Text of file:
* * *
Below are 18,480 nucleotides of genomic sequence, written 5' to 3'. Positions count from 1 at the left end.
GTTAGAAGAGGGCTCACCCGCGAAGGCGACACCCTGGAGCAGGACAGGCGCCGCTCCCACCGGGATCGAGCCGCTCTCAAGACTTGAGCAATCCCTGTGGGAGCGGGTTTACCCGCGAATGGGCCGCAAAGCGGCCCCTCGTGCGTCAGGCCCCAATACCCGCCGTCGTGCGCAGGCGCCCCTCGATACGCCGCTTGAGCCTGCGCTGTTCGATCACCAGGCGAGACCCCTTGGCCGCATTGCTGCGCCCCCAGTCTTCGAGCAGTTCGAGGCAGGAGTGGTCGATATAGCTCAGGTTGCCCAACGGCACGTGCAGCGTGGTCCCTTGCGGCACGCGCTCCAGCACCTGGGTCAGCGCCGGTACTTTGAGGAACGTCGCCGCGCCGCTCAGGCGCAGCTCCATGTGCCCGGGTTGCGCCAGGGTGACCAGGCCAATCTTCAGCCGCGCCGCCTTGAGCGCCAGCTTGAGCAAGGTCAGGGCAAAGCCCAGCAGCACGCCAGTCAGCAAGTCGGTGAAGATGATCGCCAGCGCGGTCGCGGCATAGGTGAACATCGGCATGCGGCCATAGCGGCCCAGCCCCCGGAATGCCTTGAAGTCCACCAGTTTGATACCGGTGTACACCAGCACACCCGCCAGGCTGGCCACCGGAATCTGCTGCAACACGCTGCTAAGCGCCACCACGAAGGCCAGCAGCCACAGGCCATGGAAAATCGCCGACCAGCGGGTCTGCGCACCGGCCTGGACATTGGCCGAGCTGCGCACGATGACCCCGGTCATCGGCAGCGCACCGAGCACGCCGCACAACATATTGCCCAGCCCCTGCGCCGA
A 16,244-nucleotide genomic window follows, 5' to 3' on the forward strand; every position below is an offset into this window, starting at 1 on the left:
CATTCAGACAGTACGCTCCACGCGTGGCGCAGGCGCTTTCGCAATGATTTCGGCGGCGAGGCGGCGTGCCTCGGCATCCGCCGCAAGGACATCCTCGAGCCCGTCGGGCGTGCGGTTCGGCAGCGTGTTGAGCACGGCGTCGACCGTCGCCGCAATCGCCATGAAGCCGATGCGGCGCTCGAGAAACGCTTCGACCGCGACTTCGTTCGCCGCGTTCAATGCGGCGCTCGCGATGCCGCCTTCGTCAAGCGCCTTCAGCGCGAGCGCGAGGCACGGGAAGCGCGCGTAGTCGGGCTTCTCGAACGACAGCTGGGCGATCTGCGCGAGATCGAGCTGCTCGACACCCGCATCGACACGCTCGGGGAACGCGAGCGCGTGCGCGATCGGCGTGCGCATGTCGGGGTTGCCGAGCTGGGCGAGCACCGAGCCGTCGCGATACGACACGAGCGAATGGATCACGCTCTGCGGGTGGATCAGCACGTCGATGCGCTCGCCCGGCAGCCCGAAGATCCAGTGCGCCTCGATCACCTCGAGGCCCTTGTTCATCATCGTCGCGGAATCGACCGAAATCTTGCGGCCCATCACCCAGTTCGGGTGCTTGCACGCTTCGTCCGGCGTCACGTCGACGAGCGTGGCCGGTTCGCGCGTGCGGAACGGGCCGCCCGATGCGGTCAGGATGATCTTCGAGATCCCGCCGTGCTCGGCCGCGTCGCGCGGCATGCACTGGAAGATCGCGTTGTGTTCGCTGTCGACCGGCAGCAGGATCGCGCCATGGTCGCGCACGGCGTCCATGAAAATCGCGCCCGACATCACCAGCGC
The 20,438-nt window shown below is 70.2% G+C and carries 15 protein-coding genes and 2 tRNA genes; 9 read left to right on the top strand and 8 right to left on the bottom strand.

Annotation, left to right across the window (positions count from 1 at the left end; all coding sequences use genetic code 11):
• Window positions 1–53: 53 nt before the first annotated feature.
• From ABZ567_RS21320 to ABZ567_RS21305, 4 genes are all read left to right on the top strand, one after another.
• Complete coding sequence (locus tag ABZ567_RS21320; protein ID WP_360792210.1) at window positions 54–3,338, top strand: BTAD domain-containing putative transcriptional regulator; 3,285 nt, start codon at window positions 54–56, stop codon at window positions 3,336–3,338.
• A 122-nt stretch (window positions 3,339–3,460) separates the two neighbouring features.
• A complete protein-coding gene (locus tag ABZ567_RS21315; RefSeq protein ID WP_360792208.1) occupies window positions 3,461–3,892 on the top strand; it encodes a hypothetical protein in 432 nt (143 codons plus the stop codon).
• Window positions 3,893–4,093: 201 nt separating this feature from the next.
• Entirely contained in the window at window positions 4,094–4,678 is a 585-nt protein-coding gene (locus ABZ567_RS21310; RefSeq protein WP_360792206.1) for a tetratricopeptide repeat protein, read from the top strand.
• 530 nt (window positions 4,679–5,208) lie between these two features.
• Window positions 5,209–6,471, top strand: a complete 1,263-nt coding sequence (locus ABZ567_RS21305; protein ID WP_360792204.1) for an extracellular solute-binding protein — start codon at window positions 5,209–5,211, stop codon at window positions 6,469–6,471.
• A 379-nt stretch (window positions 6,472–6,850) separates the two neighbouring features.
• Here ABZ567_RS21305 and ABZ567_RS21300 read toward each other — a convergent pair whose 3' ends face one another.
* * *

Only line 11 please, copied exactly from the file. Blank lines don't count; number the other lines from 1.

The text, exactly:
• A complete protein-coding gene (locus tag ABZ567_RS21315; RefSeq protein ID WP_360792208.1) occupies window positions 3,461–3,892 on the top strand; it encodes a hypothetical protein in 432 nt (143 codons plus the stop codon).